Here is the abstract you requested from the Printed_2009 technical program page. This is the original abstract submitted by the author. Any changes to the technical content of the final manuscript published by IMAPS or the presentation that is given during the event is done by the author, not IMAPS.
|High-Density PTF-Inlaid Traces on Flexible Substrates|
|Keywords: high-density flexible circuits, printed electronics, PTF conductor|
|The etching of copper foil is the most common subtractive technology for generating circuitry on flexible substrates. Although the most advanced subtractive processes can generate 30 µm-pitch traces, the traditional equipment and materials struggle with pitches smaller than 150 µm. In recent years, electronic devices have increasingly employed printed circuits made from polymer thick film (PTF) pastes applied to the substrate by screen printing. This additive method is environmentally less harmful and much more cost-effective than the chemical etching but its resolution is limited to about 100 µm. A number of sequential direct-write additive methods have been developed to address the mesoscale (1 µm to 100 µm) range; however, they are characterized with a low throughput and high production cost. Described here is an inlaid method for generating PTF conductive traces on flexible substrates. First, the substrate surface is treated for hydrophobicity. In the next step, a pattern of trenches with the desired width and depth is formed. Finally, the trenches are filled with conductive paste using a squeegee. Reported are results from experiments in which high-precision conductive traces with linewidths of less than 20 µm and pitches as low as 6 µm were fabricated. In some experiments, vibration was added to promote the filling of trenches. By way of comparison, 100-µm wide and 35-µm deep PTF-inlaid traces and similar direct-write and screen-printed traces were fabricated and subjected to cyclic thermal and bending mechanical stresses. The PTF-inlaid traces demonstrated better adhesion and higher reliability compared to the other methods. The conclusion is that the PTF-inlaid method holds a promise as a low cost solution for the volume production of high density flexible circuits.|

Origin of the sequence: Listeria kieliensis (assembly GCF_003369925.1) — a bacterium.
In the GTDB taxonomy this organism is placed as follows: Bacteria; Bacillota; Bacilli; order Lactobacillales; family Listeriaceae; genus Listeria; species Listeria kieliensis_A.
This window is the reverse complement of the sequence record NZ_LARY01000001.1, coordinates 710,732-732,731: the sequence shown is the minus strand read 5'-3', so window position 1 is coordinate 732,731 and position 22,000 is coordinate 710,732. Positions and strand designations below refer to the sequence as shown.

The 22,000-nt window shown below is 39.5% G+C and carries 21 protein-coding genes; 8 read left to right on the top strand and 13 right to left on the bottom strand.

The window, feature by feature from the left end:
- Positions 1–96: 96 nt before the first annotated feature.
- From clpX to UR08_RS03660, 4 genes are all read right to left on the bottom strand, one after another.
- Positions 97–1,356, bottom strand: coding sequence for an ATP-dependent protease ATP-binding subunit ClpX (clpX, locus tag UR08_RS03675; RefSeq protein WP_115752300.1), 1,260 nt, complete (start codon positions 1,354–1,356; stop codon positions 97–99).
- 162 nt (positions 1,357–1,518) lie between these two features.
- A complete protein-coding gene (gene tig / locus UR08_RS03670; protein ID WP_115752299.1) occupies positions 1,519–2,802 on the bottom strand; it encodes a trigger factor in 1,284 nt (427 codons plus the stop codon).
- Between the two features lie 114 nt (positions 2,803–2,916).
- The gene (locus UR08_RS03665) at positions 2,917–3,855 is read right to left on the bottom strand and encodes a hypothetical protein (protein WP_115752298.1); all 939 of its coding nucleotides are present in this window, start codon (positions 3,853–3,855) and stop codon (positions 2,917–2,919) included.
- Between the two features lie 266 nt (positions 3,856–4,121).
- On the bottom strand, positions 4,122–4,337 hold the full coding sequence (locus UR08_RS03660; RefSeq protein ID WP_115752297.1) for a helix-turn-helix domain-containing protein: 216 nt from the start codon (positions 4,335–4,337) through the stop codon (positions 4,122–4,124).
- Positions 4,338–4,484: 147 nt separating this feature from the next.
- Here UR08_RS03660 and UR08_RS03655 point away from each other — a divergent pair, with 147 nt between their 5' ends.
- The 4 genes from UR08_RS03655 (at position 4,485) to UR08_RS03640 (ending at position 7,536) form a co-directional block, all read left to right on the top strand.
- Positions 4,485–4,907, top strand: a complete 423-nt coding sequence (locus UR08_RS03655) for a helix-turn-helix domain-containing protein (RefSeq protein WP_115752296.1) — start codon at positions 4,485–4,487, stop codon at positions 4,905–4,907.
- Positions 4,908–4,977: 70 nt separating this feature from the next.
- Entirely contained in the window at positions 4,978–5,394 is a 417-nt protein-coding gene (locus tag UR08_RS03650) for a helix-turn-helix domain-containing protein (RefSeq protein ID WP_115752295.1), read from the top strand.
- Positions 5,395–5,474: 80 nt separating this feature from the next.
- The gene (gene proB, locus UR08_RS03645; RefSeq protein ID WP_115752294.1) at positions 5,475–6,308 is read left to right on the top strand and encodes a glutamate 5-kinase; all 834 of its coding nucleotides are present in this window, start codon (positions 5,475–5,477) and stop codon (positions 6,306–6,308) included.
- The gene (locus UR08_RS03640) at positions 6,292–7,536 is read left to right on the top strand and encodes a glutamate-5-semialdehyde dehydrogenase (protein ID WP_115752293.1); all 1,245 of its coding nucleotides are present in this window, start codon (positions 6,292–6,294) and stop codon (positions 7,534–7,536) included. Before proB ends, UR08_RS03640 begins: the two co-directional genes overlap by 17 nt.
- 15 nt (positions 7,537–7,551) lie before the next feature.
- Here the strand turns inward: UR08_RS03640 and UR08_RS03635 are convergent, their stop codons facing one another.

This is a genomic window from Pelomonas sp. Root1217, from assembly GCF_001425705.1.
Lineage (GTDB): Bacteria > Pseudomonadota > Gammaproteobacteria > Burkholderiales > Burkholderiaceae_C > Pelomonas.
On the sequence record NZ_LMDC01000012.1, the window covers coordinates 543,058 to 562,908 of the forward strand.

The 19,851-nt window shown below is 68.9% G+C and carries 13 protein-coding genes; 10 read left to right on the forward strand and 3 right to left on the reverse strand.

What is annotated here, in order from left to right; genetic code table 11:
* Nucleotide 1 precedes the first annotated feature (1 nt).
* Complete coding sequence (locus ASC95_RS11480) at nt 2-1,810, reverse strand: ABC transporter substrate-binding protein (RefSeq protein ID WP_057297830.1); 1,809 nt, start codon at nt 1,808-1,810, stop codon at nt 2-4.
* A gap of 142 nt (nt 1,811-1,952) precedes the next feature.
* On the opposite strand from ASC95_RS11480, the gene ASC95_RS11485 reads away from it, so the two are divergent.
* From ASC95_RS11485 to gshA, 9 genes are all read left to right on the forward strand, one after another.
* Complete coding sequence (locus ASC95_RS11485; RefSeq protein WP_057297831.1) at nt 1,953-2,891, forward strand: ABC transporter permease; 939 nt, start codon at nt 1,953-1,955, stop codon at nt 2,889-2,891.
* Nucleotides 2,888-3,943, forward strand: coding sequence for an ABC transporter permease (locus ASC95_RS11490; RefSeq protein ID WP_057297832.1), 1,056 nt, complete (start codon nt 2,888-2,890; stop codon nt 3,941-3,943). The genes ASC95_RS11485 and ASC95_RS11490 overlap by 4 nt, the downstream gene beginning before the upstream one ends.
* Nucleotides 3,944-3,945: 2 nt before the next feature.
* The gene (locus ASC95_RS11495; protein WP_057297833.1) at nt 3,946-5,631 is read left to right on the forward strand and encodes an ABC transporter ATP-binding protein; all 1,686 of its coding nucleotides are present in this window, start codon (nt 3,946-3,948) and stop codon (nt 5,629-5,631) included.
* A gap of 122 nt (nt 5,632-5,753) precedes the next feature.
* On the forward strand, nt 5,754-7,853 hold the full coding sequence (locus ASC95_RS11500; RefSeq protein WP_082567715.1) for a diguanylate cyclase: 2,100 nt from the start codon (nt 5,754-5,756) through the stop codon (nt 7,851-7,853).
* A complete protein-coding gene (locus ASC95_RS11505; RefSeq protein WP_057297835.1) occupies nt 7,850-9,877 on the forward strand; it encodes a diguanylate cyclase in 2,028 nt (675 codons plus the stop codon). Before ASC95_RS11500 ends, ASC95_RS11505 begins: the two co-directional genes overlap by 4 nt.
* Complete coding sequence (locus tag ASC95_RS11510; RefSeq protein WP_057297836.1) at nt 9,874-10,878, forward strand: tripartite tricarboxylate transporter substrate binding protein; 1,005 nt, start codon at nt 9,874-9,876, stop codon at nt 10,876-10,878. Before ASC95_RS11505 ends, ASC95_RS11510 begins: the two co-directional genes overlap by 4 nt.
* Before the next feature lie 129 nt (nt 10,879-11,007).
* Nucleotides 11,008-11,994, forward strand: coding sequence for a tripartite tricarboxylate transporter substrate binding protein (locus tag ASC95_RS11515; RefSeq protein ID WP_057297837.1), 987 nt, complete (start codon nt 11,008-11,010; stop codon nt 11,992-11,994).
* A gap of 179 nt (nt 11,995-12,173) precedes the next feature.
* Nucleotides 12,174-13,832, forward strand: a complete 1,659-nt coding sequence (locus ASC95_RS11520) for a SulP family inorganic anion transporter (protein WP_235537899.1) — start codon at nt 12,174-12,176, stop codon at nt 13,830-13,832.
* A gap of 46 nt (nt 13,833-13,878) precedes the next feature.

|Valery Marinov, Professor
North Dakota State University